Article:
Monday, March 30, 2009

Pitfall (Otoshiana) A Film by Hiroshi Teshigahara (1962)


Pitfall hurriedly opens as if it was spliced out of the middle of a Japanese thriller, however the scene is silent with the exception of the invariable sound of a vigorous saw thrusting through a log. Hiroshi Teshigahara presents a father and son on the run - dodging around shadowy corners and through dimly lit streets - without the stylistic checkpoints such a scene may usually contain. Rather, his unsettling sound design and stark images create an otherworldly mood which sustains itself for more or less the rest of the film, the first entry in his existential trilogy based off Kôbô Abe novels. Oddly, the film has theatrical origins, but Teshigahara - with his inimitable jack-of-all-trades touch - transforms it into something that only seems fit for the screen, a cinematic amalgam of capitalist critique, alienation study, a deceitful thriller, and a surprisingly anti-frightening ghost story.

We discover soon enough that the man on the run is actually a migrant miner, skipping from job to job in constant fear of the harsh industry. He is followed ominously by a stone-faced man in a white suit and hat who is first seen by the young son taking a photograph of them behind distant plants. While on a mission to join a new agency he was appointed to, he finds only an abandoned mining town where a lonely woman (much like the one in Woman in the Dunes) sells candy. On a stroll through the barren terrain, he discovers the man in the white suit following him relentlessly until he is chased into tall grass and murdered. Because of his shady enigma, it's tempting to paint the murderer as a symbolic figure, but the film also hints that he's caught up in a corporate mix-up, thinking the miner is actually his doppelganger, a member of one of the halves of a split worker's union. Through a haunting use of backward slow motion, the man awakes as a ghost only to have the inevitable confirmed: ghosts cannot communicate with the living and are damned to spend the entirety of their postmortem existences in whatever state they were in at death. Nonetheless, the man strives for justice, following and peaking in at the conversations that make up his murder investigation. He prods, screams, stares, and suffocates the inspectors in a fruitless attempt to leak the truth. Finally, once the candy vendor is also killed by the enigmatic man, he can explain himself to someone in spite of the fact that the woman is deeply confused after seeing the man's doppelganger and therefore questioning the murder itself.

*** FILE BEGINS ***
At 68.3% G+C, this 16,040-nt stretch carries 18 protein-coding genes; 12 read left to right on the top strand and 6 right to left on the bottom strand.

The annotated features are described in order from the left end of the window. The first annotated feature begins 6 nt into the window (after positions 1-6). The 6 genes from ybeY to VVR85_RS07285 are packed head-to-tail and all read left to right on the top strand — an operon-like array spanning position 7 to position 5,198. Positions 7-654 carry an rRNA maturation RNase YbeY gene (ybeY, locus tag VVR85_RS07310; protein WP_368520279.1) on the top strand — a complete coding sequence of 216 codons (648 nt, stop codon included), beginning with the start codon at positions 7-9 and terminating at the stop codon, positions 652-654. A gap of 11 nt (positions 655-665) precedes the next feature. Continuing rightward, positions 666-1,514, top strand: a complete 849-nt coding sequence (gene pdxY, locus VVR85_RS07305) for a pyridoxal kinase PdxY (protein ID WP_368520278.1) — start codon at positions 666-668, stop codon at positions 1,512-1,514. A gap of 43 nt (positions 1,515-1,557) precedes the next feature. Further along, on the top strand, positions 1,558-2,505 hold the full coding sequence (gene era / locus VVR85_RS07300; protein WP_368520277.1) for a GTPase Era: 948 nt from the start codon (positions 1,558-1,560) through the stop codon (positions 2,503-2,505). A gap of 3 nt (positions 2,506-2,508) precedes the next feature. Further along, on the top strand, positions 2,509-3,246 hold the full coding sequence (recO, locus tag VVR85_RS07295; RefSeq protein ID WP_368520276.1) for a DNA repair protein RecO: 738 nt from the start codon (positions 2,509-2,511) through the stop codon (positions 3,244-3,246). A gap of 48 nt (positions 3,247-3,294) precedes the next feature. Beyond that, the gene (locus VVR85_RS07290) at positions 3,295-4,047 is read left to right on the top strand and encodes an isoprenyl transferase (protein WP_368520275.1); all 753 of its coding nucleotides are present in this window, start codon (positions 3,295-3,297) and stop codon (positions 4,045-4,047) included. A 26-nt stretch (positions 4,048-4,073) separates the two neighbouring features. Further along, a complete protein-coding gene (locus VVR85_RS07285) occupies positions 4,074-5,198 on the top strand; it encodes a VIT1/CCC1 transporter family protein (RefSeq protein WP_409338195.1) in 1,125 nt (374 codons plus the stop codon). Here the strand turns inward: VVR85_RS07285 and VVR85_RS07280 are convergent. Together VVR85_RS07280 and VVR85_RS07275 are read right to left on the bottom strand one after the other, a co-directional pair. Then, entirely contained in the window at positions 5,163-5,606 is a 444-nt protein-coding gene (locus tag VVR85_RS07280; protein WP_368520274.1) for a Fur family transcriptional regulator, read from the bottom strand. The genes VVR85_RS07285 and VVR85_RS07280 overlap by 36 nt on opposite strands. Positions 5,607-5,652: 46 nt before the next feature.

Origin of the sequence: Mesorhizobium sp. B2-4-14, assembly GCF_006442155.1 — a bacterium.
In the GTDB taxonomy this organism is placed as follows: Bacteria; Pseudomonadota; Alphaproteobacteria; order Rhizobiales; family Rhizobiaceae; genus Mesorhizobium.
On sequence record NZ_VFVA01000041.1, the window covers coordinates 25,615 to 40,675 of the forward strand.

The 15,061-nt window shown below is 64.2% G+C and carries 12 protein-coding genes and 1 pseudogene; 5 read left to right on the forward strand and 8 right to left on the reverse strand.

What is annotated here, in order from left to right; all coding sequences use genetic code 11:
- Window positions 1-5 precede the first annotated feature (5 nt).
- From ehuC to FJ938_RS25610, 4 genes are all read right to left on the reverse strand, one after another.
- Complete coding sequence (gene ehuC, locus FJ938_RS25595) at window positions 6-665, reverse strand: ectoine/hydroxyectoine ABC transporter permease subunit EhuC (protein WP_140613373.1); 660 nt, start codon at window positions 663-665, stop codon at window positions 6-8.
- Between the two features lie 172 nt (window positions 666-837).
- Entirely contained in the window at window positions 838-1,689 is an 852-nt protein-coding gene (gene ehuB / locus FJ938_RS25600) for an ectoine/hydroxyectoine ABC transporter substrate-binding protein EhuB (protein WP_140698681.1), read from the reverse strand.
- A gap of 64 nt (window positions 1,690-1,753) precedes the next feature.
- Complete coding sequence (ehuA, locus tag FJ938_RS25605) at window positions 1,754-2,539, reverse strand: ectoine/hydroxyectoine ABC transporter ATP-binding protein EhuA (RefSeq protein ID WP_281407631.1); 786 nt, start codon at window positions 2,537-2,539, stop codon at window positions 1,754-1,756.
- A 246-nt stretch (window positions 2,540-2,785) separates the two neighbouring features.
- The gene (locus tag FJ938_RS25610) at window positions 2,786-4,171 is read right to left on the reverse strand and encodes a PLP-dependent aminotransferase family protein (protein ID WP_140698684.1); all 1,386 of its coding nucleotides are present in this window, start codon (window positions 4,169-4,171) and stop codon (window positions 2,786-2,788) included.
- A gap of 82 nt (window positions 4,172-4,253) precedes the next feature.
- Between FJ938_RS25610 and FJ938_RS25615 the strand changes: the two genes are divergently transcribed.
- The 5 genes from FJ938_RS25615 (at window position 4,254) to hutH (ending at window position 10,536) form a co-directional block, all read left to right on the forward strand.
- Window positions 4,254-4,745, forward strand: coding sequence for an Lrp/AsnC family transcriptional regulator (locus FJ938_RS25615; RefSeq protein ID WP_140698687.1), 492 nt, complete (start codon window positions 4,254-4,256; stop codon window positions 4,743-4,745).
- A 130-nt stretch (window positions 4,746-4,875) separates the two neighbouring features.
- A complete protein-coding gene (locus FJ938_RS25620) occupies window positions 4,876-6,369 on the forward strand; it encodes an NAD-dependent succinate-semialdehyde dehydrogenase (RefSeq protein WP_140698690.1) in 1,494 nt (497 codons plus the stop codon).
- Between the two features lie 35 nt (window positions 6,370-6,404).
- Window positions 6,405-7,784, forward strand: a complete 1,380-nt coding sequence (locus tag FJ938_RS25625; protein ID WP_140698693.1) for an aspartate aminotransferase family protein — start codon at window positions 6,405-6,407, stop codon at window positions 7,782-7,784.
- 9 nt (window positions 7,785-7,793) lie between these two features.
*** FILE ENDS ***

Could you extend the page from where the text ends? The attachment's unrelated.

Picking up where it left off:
Amidst all of this, Teshigahara visually interprets Abe's themes of the nature of existence by treating the living and the dead with near equivalence; the ghosts are wholly capable of human emotion, their self-immersion and insistence upon explaining their fate mirrors the miner's greed, and there are no horrific connotations assigned to them. We see two separate, analogous worlds (living and nonliving) inhabiting one ghostly town which seems to hold no place in either. As usual with the Japanese artist, Pitfall is visually confounding cinema, a disconcerting journey into Kafkaesque surrealism filtered through a documentary-like attentiveness. There are mesmerizing shots of the endless cabins in the ravaged mining town, brief spurts of newsreel footage, unexpected special effects, and of course more macro images of bugs. The film is never as coherent and ultimately affecting as Woman in the Dunes, his acclaimed follow-up to Pitfall, because of its ambitious willingness to bounce around the narrative so freely, but we still get Teshigahara, Takemitsu, and Abe at their most inspired.

2 comments:

Shawn said...

I would give it a similar rating. When watching it though, I couldnt help but think this movie (for better or worse) is ripe for a Hollywood or just American remake

Carson said...

I'm curious how come. This film is pure Teshigahara, and i think a remake would most certainly be for the worst. It seems like it would become a sloppy horror without the metaphysical concerns of Abe and Teshigahara.